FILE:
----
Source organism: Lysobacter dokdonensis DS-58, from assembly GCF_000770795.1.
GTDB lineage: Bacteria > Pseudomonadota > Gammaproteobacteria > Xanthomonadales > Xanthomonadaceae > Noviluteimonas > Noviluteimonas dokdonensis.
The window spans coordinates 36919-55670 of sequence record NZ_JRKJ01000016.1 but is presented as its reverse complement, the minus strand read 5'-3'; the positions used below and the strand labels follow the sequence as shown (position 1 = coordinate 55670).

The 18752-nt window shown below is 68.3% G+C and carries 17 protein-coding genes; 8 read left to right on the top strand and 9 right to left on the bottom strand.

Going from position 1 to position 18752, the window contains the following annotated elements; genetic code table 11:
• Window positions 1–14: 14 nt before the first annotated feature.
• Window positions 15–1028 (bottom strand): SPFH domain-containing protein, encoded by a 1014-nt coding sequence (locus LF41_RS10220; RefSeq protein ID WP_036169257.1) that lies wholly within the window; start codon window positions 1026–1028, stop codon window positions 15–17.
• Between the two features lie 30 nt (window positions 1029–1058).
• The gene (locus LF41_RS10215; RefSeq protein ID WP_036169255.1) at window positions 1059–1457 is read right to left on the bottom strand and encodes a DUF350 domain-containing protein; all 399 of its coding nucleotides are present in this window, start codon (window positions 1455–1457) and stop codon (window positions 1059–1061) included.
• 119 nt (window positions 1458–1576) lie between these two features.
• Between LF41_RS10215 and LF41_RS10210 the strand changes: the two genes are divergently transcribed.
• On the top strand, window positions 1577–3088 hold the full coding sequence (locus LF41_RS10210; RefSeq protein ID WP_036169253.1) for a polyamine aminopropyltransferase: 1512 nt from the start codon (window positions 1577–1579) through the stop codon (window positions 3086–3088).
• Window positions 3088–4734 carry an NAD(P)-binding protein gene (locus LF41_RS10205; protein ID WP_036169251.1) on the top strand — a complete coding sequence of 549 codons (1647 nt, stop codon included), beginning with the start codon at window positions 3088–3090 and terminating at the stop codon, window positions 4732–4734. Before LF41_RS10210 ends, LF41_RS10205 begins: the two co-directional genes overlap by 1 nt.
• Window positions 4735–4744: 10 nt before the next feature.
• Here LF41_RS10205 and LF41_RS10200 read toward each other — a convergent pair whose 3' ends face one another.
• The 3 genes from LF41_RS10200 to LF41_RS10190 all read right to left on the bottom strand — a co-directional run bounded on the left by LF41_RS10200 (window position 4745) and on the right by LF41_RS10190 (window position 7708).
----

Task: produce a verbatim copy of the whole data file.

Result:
Source organism: Lysobacter dokdonensis DS-58, from assembly GCF_000770795.1.
GTDB lineage: Bacteria > Pseudomonadota > Gammaproteobacteria > Xanthomonadales > Xanthomonadaceae > Noviluteimonas > Noviluteimonas dokdonensis.
The window spans coordinates 36919-55670 of sequence record NZ_JRKJ01000016.1 but is presented as its reverse complement, the minus strand read 5'-3'; the positions used below and the strand labels follow the sequence as shown (position 1 = coordinate 55670).

The 18752-nt window shown below is 68.3% G+C and carries 17 protein-coding genes; 8 read left to right on the top strand and 9 right to left on the bottom strand.

Going from position 1 to position 18752, the window contains the following annotated elements; genetic code table 11:
• Window positions 1–14: 14 nt before the first annotated feature.
• Window positions 15–1028 (bottom strand): SPFH domain-containing protein, encoded by a 1014-nt coding sequence (locus LF41_RS10220; RefSeq protein ID WP_036169257.1) that lies wholly within the window; start codon window positions 1026–1028, stop codon window positions 15–17.
• Between the two features lie 30 nt (window positions 1029–1058).
• The gene (locus LF41_RS10215; RefSeq protein ID WP_036169255.1) at window positions 1059–1457 is read right to left on the bottom strand and encodes a DUF350 domain-containing protein; all 399 of its coding nucleotides are present in this window, start codon (window positions 1455–1457) and stop codon (window positions 1059–1061) included.
• 119 nt (window positions 1458–1576) lie between these two features.
• Between LF41_RS10215 and LF41_RS10210 the strand changes: the two genes are divergently transcribed.
• On the top strand, window positions 1577–3088 hold the full coding sequence (locus LF41_RS10210; RefSeq protein ID WP_036169253.1) for a polyamine aminopropyltransferase: 1512 nt from the start codon (window positions 1577–1579) through the stop codon (window positions 3086–3088).
• Window positions 3088–4734 carry an NAD(P)-binding protein gene (locus LF41_RS10205; protein ID WP_036169251.1) on the top strand — a complete coding sequence of 549 codons (1647 nt, stop codon included), beginning with the start codon at window positions 3088–3090 and terminating at the stop codon, window positions 4732–4734. Before LF41_RS10210 ends, LF41_RS10205 begins: the two co-directional genes overlap by 1 nt.
• Window positions 4735–4744: 10 nt before the next feature.
• Here LF41_RS10205 and LF41_RS10200 read toward each other — a convergent pair whose 3' ends face one another.
• The 3 genes from LF41_RS10200 to LF41_RS10190 all read right to left on the bottom strand — a co-directional run bounded on the left by LF41_RS10200 (window position 4745) and on the right by LF41_RS10190 (window position 7708).